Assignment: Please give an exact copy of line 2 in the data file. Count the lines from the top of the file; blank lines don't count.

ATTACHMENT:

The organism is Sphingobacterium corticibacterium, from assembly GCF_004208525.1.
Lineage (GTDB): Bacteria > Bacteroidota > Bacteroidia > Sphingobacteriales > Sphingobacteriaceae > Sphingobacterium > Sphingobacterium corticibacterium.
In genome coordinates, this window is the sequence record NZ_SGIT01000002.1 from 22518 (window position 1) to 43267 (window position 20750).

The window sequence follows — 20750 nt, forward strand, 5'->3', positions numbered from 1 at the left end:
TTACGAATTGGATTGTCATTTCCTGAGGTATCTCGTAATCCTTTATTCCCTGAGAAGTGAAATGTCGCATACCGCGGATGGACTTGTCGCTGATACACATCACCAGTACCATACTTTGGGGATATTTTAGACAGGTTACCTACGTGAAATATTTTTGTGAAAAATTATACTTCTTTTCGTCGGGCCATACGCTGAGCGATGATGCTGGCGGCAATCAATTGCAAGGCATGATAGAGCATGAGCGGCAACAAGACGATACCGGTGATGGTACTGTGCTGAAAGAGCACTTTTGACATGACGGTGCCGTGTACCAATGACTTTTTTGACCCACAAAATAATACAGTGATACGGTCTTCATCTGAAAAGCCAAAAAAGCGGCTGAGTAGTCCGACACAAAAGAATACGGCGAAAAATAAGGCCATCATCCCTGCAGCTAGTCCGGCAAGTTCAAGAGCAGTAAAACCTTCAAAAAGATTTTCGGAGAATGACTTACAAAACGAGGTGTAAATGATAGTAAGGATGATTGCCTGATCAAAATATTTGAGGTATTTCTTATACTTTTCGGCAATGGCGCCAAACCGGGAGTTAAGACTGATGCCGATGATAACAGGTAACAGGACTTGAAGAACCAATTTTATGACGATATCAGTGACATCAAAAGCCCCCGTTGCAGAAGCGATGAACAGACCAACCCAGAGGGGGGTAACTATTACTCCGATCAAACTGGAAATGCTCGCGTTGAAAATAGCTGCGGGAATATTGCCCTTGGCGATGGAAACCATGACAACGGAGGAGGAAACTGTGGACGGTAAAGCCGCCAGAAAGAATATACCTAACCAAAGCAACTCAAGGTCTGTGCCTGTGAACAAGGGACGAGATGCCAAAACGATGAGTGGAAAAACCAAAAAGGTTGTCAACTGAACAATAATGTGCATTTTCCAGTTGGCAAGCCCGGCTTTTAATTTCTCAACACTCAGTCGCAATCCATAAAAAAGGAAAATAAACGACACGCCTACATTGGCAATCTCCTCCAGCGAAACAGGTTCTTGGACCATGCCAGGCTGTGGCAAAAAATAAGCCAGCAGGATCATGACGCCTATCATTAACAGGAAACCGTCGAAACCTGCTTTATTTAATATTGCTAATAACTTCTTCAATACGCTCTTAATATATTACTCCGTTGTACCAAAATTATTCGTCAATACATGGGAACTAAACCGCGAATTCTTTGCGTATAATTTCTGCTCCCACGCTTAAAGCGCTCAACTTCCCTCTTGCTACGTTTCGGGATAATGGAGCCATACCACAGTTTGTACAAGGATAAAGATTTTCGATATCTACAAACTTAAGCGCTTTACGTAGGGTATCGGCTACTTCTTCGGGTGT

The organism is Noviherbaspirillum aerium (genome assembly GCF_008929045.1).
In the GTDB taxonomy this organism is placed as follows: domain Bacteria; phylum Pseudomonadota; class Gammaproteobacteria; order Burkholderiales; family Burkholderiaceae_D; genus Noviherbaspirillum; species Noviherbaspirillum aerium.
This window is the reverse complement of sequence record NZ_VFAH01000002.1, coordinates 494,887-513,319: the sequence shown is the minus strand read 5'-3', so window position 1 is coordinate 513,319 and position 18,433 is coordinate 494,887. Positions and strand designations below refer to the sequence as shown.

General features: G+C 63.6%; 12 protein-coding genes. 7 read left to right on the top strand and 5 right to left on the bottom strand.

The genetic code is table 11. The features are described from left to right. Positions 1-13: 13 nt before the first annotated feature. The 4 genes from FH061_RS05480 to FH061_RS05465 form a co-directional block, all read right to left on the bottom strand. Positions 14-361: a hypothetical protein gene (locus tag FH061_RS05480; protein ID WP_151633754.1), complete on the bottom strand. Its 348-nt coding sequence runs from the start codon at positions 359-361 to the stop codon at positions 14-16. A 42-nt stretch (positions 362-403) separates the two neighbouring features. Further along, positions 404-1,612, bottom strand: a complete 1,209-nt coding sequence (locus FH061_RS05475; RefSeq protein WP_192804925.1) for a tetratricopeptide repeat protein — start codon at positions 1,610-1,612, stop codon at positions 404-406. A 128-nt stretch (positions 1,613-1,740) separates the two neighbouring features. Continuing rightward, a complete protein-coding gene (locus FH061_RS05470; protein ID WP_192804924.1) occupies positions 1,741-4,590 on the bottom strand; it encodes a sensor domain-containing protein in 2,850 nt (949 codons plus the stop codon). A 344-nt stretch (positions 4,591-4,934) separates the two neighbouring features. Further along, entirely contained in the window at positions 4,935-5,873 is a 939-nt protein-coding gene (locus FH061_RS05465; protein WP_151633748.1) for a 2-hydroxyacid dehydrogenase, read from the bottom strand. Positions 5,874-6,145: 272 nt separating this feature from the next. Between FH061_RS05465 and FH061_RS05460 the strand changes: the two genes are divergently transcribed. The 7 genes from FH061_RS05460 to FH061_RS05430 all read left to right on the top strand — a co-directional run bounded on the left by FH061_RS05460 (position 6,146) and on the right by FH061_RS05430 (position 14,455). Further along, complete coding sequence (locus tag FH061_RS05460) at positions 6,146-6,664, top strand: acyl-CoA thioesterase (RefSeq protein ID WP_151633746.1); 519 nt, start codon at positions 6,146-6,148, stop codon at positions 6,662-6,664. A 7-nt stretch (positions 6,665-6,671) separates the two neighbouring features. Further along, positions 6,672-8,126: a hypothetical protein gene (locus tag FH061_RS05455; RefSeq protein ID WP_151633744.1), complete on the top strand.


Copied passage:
Lineage (GTDB): Bacteria > Bacteroidota > Bacteroidia > Sphingobacteriales > Sphingobacteriaceae > Sphingobacterium > Sphingobacterium corticibacterium.